Egyptian military leaders Monday afternoon clearly siding with majority of ( non Islamists) trends when giving “Egyptian political forces” 48 hours to “fulfil the people’s will and demands,” otherwise the armed forces would present a political “roadmap” for the country that would include all political currents. Since the people’s demands, as expressed by unprecedented numbers of demonstrators ( Egyptian Ministry of interiors figures were 18 Millions) were for President Mohamed Morsi to step down and held fresh election, the army leaders in essence made his position as a president untenable. At the same time Muslim Brothers called for marches from all mosques in support of Mr Morsi after the evening prayers.
In one of history’s ironies, the army move is most welcomed by the democratic and progressive trends, as well as liberals, women and minorities. The forces that would, under normal circumstances, resist any involvement by the military in politics and prefer democratic means; however they were alarmed by the fast Islamisation of aspects of life and Muslim Brothers taking over the organs of state, local governments and most of outlets in a country where population, in the last 60 years, grew dependent on a nanny state.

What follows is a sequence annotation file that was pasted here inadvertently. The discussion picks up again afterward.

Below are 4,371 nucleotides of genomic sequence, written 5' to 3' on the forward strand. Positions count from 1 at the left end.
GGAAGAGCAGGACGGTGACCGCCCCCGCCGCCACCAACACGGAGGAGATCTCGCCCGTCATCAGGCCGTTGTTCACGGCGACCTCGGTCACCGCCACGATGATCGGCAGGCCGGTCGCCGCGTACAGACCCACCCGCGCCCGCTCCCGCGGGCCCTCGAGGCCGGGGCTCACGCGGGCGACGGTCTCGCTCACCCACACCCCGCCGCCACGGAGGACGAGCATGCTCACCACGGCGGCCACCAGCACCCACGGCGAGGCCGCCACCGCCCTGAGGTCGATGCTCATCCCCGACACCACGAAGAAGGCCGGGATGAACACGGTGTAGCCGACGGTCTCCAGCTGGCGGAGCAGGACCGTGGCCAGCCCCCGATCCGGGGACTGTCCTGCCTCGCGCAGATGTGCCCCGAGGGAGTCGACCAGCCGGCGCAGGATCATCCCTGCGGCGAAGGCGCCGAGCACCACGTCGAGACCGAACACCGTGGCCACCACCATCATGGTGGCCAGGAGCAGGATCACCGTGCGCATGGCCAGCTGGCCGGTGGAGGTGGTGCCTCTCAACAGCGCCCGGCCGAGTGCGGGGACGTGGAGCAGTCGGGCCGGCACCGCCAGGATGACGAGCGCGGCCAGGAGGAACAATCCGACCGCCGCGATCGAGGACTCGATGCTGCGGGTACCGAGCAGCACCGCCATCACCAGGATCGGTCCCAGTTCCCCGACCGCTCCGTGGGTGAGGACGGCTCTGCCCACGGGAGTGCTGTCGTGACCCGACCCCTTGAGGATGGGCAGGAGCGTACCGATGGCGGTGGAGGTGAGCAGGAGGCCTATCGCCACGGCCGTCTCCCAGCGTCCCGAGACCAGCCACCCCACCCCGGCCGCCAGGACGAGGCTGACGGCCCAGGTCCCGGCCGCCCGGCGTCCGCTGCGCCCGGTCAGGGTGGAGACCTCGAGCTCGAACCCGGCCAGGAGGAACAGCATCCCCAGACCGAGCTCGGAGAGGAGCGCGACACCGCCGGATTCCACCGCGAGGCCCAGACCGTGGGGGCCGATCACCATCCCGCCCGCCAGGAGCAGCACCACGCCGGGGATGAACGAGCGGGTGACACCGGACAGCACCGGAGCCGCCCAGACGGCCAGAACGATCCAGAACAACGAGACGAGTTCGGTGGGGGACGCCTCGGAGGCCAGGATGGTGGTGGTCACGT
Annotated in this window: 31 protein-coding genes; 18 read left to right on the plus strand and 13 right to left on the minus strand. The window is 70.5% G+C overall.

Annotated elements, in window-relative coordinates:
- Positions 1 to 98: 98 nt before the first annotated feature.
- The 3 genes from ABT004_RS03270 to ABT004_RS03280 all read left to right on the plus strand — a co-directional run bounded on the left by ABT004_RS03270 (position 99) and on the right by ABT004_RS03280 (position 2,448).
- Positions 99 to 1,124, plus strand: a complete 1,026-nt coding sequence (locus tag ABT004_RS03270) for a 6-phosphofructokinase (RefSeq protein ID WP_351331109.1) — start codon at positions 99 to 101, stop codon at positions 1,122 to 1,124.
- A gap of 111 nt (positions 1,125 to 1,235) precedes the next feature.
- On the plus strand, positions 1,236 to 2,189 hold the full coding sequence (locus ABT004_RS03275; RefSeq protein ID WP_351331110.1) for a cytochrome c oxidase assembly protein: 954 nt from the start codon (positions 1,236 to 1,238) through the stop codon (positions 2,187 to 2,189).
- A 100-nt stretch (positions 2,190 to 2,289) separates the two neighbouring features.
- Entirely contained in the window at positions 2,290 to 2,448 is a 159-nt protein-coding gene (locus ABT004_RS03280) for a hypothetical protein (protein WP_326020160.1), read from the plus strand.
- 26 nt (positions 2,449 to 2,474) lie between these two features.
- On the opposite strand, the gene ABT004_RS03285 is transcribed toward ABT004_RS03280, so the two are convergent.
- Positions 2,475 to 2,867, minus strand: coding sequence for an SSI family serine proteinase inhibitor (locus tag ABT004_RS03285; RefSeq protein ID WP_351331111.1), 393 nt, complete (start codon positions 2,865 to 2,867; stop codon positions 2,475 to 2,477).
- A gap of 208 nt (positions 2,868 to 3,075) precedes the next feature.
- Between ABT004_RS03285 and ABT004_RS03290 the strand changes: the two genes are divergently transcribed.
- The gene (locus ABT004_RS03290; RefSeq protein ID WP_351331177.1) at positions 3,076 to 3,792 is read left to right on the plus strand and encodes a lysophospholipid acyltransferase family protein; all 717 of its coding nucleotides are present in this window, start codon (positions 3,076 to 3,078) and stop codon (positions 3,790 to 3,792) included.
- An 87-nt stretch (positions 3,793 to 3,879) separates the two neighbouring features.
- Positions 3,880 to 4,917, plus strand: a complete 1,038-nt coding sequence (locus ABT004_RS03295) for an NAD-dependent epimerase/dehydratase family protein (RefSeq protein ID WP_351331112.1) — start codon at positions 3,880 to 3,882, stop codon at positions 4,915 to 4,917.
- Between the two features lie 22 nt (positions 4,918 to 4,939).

“The Egyptian Armed Forces will not become involved in politics or administration; it is satisfied with its role as is spelt out in line with democratic norms,” read the army statement, stressing that Egyptian national security was in “great danger” and referring to the armed forces’ “responsibility” to step in if national security was threatened.
Western diplomats in Cairo say there were two main developments that forced the army’s hand. One was Muslim Brothers firing from their party HQ killing demonstrators, combined with a statement from the Muslim Brotherhood spokesman saying ‘they would form forces to protect their offices and organisations’. Despite MB denial, it is known they have secret militia trained to use arms. The second was intelligence reports of Hamas ( the Palestinian Islamist extremist group ruling Gaza) snipers and fighters joining the MB’s ranks. The army decided to move fearing sections of populations carrying arms, and involvement of Hamas. On Saturday Ezzeldin al-Qassam Brigades, the fighting wing of Hamas (listed as a terrorist organisation by most democracies) issued a statement warning Egypt protesters that they would get involved to “protect the first true Muslim president elected in Egypt and underpin his rule.” Independent and secular opposition media in Egypt last year was full of reports about Hamas involvement in the armed attacks on prisons during 2011 first phase of the revolution and freeing many convicted terrorists and hailed MBs members including Dr Morsi himself. There was a judicial inquiry into this episode, but most of it was heard in camera and report has yet to be published although president Morsi is resisting its publication.